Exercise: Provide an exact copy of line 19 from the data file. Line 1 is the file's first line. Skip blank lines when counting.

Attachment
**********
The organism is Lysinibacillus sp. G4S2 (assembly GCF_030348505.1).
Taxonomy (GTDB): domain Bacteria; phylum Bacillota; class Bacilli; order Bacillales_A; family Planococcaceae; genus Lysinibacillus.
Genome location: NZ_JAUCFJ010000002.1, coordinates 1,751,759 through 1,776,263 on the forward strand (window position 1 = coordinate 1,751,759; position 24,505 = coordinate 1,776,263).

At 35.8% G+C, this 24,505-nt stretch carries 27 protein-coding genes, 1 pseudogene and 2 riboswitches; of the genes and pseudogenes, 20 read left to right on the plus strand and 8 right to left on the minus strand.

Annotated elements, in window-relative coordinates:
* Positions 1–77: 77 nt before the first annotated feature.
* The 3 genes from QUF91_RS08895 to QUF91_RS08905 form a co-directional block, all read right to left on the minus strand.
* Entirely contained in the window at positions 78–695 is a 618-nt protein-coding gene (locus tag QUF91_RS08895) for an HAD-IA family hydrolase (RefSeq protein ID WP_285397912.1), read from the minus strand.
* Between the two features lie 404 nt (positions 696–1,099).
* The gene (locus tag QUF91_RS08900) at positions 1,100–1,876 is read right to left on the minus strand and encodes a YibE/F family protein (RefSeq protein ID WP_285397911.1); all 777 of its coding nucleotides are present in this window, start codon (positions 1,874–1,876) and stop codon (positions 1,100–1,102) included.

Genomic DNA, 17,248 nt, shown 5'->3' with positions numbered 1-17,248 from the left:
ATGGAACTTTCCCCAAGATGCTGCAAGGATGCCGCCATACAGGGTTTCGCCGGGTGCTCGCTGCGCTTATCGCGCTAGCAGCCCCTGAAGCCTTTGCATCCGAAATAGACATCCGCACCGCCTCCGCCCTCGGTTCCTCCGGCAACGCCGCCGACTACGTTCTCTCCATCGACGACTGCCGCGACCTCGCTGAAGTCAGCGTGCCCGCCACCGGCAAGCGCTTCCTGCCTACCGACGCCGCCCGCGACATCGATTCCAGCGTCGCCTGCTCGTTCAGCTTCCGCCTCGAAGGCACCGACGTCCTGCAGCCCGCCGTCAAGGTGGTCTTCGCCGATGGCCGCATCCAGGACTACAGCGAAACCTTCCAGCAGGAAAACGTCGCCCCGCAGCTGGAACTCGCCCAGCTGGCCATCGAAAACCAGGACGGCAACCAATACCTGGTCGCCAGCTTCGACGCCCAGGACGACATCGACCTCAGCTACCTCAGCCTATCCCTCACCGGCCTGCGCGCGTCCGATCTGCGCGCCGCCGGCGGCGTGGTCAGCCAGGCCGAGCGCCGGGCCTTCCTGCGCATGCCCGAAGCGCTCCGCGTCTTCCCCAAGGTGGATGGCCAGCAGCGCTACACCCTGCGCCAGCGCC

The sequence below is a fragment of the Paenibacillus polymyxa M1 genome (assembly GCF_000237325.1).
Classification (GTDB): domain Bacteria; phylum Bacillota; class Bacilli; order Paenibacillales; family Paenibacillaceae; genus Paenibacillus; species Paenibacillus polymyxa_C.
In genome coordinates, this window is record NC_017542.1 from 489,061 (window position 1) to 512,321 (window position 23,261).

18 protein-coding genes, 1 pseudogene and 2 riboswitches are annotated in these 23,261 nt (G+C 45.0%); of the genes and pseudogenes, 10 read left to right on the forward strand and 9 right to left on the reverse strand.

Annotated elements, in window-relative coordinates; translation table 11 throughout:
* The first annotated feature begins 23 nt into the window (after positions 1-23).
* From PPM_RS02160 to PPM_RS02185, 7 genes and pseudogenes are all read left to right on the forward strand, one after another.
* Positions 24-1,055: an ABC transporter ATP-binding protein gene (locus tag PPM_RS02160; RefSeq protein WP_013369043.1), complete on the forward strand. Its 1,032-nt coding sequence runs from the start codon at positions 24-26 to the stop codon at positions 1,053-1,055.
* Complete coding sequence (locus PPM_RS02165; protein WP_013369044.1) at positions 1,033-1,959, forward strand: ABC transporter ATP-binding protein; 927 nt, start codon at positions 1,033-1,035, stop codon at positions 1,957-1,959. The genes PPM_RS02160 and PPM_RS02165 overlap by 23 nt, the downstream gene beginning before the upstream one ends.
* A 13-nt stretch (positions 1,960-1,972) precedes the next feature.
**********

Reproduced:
* From PPM_RS02160 to PPM_RS02185, 7 genes and pseudogenes are all read left to right on the forward strand, one after another.